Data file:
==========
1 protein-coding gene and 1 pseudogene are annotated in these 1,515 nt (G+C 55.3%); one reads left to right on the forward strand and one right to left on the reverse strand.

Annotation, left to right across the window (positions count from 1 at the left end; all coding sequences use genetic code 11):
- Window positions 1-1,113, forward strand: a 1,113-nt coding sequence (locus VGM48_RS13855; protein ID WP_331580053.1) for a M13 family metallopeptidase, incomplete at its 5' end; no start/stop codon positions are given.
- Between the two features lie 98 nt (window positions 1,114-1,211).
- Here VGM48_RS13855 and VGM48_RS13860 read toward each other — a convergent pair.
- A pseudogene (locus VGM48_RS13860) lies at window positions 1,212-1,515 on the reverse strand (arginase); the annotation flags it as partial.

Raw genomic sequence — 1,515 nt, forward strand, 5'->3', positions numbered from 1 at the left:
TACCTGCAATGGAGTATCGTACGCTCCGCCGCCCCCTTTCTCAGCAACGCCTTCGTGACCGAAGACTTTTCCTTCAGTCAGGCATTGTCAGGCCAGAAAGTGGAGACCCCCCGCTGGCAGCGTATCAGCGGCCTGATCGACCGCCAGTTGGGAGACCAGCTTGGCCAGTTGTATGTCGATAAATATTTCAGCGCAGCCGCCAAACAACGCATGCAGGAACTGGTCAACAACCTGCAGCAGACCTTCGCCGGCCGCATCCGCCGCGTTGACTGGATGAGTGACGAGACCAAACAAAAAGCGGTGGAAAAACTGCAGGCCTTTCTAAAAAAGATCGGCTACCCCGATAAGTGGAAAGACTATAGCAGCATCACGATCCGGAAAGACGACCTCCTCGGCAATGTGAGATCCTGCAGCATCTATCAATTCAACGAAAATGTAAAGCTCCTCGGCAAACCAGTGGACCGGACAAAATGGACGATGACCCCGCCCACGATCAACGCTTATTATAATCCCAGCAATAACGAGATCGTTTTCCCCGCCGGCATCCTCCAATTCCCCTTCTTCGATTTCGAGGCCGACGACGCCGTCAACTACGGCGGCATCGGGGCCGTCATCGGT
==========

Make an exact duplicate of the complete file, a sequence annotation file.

1 protein-coding gene and 1 pseudogene are annotated in these 1,515 nt (G+C 55.3%); one reads left to right on the forward strand and one right to left on the reverse strand.

Annotation, left to right across the window (positions count from 1 at the left end; all coding sequences use genetic code 11):
- Window positions 1-1,113, forward strand: a 1,113-nt coding sequence (locus VGM48_RS13855; protein ID WP_331580053.1) for a M13 family metallopeptidase, incomplete at its 5' end; no start/stop codon positions are given.
- Between the two features lie 98 nt (window positions 1,114-1,211).
- Here VGM48_RS13855 and VGM48_RS13860 read toward each other — a convergent pair.
- A pseudogene (locus VGM48_RS13860) lies at window positions 1,212-1,515 on the reverse strand (arginase); the annotation flags it as partial.

Raw genomic sequence — 1,515 nt, forward strand, 5'->3', positions numbered from 1 at the left:
TACCTGCAATGGAGTATCGTACGCTCCGCCGCCCCCTTTCTCAGCAACGCCTTCGTGACCGAAGACTTTTCCTTCAGTCAGGCATTGTCAGGCCAGAAAGTGGAGACCCCCCGCTGGCAGCGTATCAGCGGCCTGATCGACCGCCAGTTGGGAGACCAGCTTGGCCAGTTGTATGTCGATAAATATTTCAGCGCAGCCGCCAAACAACGCATGCAGGAACTGGTCAACAACCTGCAGCAGACCTTCGCCGGCCGCATCCGCCGCGTTGACTGGATGAGTGACGAGACCAAACAAAAAGCGGTGGAAAAACTGCAGGCCTTTCTAAAAAAGATCGGCTACCCCGATAAGTGGAAAGACTATAGCAGCATCACGATCCGGAAAGACGACCTCCTCGGCAATGTGAGATCCTGCAGCATCTATCAATTCAACGAAAATGTAAAGCTCCTCGGCAAACCAGTGGACCGGACAAAATGGACGATGACCCCGCCCACGATCAACGCTTATTATAATCCCAGCAATAACGAGATCGTTTTCCCCGCCGGCATCCTCCAATTCCCCTTCTTCGATTTCGAGGCCGACGACGCCGTCAACTACGGCGGCATCGGGGCCGTCATCGGT